Blog: BPM Insights - Rob Berg
I’ve written a little bit on this in the past, though recent experience causes me to revisit the topic. When working with clients, the part of my introductory presentation at which executives’ eyes inevitably glaze over is when I begin to speak about culture. “Who cares about culture – we need to fix our processes!” is the non-verbal transmission I tend to get from their often puzzled looks.
Culture has everything to do with process performance. It’s the glue that binds people in their pursuit of common goals. Talented people who are bad cultural fits with an organization are more disruptive than productive. Mediocre performers who are overtly aligned with the culture in which they work are worth investing in. The difficult question company leadership must ask and answer with brutal honesty when evaluating employees and their impact on process performance is “Are you with us or not?” If not, politely show them the door.
That said, cultures come in all shapes and sizes, and are popularly and conveniently described as being characterized by collaboration, cultivation, control or competence. To be sure, no single organization will fit neatly into one category, however it is more often than not the case that an organization is demonstrably dominant in one over the others.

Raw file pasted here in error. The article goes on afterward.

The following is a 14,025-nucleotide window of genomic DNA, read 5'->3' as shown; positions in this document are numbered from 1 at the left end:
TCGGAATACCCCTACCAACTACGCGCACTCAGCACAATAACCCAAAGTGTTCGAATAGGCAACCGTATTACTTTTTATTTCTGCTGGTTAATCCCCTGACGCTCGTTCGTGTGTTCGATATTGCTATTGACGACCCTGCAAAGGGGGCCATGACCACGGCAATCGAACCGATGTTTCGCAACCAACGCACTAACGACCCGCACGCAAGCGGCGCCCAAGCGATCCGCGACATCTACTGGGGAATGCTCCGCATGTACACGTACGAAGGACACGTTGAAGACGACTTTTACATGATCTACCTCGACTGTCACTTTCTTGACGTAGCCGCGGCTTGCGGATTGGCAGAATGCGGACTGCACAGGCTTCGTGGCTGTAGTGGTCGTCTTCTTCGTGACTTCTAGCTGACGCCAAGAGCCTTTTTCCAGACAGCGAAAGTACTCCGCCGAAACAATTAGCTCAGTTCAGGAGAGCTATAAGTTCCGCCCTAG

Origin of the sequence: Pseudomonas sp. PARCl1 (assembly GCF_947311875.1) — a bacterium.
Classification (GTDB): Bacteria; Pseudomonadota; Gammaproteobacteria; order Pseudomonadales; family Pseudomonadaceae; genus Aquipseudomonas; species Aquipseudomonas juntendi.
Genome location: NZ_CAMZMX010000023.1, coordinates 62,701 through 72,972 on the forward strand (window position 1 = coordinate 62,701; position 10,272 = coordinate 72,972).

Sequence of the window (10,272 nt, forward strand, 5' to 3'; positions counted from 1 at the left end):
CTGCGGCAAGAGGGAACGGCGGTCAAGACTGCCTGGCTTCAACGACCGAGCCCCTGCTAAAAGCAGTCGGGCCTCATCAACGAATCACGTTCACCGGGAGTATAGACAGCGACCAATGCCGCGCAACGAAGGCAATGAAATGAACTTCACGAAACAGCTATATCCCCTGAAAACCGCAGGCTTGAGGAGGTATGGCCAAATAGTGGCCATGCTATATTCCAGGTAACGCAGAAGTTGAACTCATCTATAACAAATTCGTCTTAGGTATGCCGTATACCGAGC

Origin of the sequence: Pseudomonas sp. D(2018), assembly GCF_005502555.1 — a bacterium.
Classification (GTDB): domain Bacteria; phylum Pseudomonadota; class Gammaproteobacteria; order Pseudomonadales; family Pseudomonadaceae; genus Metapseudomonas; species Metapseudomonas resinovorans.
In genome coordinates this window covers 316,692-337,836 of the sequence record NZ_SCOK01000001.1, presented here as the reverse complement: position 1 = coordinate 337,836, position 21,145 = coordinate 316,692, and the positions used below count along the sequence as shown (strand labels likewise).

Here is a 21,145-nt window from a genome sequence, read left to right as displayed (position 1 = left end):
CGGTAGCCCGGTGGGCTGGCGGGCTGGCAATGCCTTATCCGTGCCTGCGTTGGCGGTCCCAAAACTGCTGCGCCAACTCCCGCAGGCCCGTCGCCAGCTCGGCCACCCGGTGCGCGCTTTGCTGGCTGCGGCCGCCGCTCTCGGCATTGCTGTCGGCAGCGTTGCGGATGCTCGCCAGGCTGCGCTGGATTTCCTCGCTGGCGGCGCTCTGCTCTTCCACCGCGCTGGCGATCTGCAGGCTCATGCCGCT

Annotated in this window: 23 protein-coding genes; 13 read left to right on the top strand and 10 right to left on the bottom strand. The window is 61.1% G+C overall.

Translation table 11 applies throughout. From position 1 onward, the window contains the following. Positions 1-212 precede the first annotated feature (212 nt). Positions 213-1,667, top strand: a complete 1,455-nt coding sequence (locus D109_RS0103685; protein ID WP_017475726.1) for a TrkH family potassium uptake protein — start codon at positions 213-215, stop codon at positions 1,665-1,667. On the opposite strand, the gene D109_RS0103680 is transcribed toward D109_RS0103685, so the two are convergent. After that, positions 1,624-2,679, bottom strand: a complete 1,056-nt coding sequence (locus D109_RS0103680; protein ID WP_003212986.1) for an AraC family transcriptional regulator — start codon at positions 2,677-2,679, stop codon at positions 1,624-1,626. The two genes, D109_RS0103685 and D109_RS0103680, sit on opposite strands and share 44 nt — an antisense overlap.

A collaboration culture can be described by the terms synergy, equality, unity and involvement. Participants in a collaboration culture are driven by the need for affiliation.
A cultivation culture can be described by the terms growth, development, commitment, creativity, purpose and subjectivity. Participants are driven by a need to realize potential.
A control culture is best described by the terms certainty, systemization, objectivity, stability, standardization and predictability. Participants are driven by the need for power and security.
A competence culture exhibits professionalism, meritocracy, continuous improvement, accuracy and autonomy. Its participants are driven by the need for achievement.
Understanding the dominant culture type of an organization is a critical underpinning of any process improvement initiative. Just as individual motivations need to be understood in order to reinforce good work habits, the culture in which workers operate needs to be understood as it bears significant influence over the means by which they are collectively motivated to fulfill the larger goals of the organization.